TACOMA — Going into his senior year, Tristan Emery had one more shot.
“It was my last chance to be something great,” Emery said.
Emery’s four-year wrestling career for Arlington H.S was mixed with bad luck. He was injured his freshman year, he didn’t make it past districts as a sophomore, and he broke his arm three weeks into his junior season.
Wrestling in the 285-pound weight class, he set a goal for himself to place this year, but his, coach Jonny Gilbertson, set the bar a bit higher.
“I told him he could win a state title. He thought I was crazy,” Gilbertson said.
Emery put in the extra work he knew he needed, taking advantage of Gilbertson’s emphasis on conditioning in practice.
Gilbertson, a first-year coach, caught his first glimpse of Emery’s ability at a wrestling clinic in northern Idaho.
“I saw his ability to keep his head positioning,” which is an important skill in the heavier weight classes, Gilbertson said. “And I told him ‘I’ve seen guys half as good as you win state titles.’”
To win the title, Gilbertson told Emery to “stick to the game plan and believe in yourself.”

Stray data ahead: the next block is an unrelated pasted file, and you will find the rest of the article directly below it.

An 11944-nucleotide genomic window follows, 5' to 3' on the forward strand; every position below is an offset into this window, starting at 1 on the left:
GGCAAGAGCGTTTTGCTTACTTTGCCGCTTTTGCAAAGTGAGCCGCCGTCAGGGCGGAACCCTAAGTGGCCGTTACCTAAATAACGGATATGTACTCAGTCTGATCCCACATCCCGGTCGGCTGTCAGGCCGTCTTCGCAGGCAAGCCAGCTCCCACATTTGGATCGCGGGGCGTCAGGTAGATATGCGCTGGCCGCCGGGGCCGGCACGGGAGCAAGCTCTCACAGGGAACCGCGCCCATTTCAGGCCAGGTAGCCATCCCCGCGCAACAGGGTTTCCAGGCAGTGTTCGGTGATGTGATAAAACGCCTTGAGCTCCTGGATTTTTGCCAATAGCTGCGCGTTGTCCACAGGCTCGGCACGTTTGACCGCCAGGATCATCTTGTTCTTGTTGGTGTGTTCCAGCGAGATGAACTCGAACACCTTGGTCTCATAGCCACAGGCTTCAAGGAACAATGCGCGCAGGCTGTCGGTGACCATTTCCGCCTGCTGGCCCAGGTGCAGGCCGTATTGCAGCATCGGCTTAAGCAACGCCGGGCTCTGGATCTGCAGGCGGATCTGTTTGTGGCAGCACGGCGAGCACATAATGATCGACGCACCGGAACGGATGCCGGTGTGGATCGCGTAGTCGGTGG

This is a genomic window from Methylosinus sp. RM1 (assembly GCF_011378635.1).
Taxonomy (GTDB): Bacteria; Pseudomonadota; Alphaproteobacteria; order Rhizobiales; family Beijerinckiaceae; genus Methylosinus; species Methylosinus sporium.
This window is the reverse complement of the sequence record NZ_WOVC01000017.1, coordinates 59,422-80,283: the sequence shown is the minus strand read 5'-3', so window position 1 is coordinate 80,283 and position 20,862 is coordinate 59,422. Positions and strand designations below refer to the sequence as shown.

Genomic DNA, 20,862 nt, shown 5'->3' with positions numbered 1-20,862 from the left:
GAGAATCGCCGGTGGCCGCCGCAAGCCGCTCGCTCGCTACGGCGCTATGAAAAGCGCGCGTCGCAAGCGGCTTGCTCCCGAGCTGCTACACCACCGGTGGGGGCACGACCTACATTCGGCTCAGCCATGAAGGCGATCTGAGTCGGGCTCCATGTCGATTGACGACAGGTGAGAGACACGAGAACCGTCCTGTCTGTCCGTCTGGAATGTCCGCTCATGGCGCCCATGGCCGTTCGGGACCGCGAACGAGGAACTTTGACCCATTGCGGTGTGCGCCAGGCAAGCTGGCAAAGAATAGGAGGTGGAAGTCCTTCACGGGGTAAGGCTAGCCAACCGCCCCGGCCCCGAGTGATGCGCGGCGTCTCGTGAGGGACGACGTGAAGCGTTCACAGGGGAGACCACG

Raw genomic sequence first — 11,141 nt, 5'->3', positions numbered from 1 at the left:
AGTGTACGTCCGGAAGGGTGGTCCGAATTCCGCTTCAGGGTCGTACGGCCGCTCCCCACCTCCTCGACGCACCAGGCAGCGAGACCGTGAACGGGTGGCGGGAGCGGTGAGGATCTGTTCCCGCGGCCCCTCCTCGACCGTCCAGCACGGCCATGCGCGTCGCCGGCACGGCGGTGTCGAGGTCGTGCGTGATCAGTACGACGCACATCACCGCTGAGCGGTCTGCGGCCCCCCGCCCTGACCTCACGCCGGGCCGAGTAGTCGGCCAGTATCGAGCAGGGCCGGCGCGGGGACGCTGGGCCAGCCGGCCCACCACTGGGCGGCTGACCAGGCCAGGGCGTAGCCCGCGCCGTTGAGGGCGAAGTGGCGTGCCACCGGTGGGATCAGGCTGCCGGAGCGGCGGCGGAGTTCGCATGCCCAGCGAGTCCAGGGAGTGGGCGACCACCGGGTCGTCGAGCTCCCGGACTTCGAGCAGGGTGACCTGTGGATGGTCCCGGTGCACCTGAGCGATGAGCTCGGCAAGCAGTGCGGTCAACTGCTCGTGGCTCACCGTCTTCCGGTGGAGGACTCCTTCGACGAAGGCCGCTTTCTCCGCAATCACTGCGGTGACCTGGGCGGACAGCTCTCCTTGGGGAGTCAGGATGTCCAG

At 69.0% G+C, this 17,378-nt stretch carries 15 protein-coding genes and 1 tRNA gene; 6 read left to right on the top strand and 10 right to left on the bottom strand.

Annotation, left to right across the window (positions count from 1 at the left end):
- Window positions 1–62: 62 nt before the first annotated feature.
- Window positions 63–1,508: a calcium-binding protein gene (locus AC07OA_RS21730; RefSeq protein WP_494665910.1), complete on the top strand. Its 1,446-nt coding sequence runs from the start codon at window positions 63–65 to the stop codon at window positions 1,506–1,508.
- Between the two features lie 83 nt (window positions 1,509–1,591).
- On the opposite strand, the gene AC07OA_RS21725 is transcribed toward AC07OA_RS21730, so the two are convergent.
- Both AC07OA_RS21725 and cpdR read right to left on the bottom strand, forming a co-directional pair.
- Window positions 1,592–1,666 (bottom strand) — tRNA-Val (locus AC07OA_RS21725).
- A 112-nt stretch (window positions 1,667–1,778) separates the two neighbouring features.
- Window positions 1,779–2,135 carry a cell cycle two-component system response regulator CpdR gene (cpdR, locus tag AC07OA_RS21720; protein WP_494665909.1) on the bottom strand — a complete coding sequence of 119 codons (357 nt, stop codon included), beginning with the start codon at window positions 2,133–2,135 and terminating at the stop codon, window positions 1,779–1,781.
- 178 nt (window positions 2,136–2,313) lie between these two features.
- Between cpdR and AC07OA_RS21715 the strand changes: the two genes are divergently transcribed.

Emery was successful in his regular season, eventually taking second place in the league, and then placing second in regionals to be seeded 8th in the 3A state tournament Feb. 17-18.
“Every time he won a big match, his confidence built,” Gilbertson said.
In round one, Emery won his first match 4-2 in overtime.
“I was a little nervous going into it,” Emery said. “Once I got past that first match, my confidence started going up.”
He battled his way to the semifinals, where he had to endure his most-harrowing match, defeating Juanita’s John Nascimento by pin in quadruple overtime.
After that he said to himself, “’I got a really good shot at it; let’s see how far I can go with it,’” Emery said.
Emery then met Oak Harbor’s Samuel Zook for the championship. He remembered the game plan — “Keeping good head position, and working in moves that I knew would work for me,” Emery said.
But Emery fell short and lost to Zook by pin at two minutes, 47 seconds, settling for second place.
Emery said he was disappointed, but despite the loss, was happy with his success at state.
“I surprised myself,” Emery said.
“Not many people at that place thought he was going to get there,” Gilbertson said. “It’s a huge testament to his hard work and himself.”